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New Left Review I/1, January-February 1960

H. D. Dickinson

Falling Rate of Profit

The Falling Rate of Profit by Joseph Gillman. Dennis Dobson 1958. 25s.

the tendency to a falling rate of profit is one of the main buttresses of Marx’s theoretical structure. Marx develops the theory in chapter 13 of vol. III of Capital, basing it on certain relations between the constituents of the social product. The latter is made up of c+v+s, where c = constant capital reproduced, v = variable capital (the wage fund) reproduced, and s = surplus value (the source of all profit, interest, rent and payment of unproductive workers). Then we have three socially significant ratios derived from these quantities. (a) The rate of surplus value, representing the degree of exploitation of labour throughout the economy:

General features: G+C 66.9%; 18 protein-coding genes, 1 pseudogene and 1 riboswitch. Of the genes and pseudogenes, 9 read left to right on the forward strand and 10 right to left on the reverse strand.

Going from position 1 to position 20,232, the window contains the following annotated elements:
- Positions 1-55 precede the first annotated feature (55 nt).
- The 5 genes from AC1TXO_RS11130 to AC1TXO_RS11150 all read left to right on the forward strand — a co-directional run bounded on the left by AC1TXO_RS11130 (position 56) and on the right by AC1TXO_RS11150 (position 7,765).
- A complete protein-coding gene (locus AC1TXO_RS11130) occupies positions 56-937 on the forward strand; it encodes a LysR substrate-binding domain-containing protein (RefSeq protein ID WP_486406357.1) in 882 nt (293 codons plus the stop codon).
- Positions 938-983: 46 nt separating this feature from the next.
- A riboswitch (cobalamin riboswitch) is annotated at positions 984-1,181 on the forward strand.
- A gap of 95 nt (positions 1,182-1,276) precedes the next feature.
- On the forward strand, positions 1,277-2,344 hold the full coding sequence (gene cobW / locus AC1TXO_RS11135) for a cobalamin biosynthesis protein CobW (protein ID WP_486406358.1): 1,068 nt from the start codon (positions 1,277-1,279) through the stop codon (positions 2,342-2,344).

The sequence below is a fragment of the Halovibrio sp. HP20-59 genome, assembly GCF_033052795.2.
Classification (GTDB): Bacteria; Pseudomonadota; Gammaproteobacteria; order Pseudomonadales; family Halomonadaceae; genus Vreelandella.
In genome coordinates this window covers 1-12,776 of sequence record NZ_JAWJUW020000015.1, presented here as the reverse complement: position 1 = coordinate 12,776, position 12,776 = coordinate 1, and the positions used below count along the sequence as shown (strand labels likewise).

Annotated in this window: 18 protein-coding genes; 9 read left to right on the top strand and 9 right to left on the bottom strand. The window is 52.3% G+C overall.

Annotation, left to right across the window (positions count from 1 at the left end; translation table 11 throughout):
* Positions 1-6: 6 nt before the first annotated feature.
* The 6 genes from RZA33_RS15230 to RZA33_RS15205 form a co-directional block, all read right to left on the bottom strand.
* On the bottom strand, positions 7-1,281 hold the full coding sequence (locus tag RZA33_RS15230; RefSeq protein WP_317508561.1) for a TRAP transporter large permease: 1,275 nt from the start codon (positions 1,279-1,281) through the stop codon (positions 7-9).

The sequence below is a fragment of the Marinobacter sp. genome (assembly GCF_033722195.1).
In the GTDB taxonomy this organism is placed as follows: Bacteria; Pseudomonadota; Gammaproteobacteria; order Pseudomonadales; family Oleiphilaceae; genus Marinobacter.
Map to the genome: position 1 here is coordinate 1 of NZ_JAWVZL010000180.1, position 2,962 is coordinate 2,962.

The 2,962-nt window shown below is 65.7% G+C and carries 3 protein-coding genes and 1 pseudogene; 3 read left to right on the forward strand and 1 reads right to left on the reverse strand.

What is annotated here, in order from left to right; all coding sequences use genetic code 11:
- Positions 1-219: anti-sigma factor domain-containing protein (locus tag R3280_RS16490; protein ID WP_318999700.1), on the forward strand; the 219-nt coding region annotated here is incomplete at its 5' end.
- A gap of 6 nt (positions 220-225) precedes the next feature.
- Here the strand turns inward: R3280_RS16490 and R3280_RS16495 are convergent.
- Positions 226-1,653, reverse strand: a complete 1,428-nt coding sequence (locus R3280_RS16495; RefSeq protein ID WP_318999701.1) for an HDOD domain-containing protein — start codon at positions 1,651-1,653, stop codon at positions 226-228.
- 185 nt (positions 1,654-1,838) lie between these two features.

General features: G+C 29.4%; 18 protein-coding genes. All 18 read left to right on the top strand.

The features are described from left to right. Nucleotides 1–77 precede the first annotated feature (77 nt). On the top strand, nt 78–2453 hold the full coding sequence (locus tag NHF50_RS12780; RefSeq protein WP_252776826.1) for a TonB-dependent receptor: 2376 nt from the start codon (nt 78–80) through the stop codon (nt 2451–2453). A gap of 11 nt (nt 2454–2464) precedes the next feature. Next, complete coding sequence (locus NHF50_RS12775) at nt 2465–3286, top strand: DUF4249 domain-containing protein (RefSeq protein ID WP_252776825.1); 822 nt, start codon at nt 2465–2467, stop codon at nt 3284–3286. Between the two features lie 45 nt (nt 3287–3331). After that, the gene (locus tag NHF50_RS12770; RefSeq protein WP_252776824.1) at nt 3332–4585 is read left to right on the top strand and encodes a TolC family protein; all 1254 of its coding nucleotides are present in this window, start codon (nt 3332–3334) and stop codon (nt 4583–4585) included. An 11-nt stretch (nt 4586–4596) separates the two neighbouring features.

(b) The average rate of profit, which is the form in which the fact of exploitation presents itself to the capitalist and which constitutes the incentive to continue in action as a capitalist:

(c) The organic composition of capital, or the ratio of past-labour-embodies-in-means-of-production to living labour: k = c./v relation:

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H. D. Dickinson, ‘Falling Rate of Profit’, NLR I/1: £3

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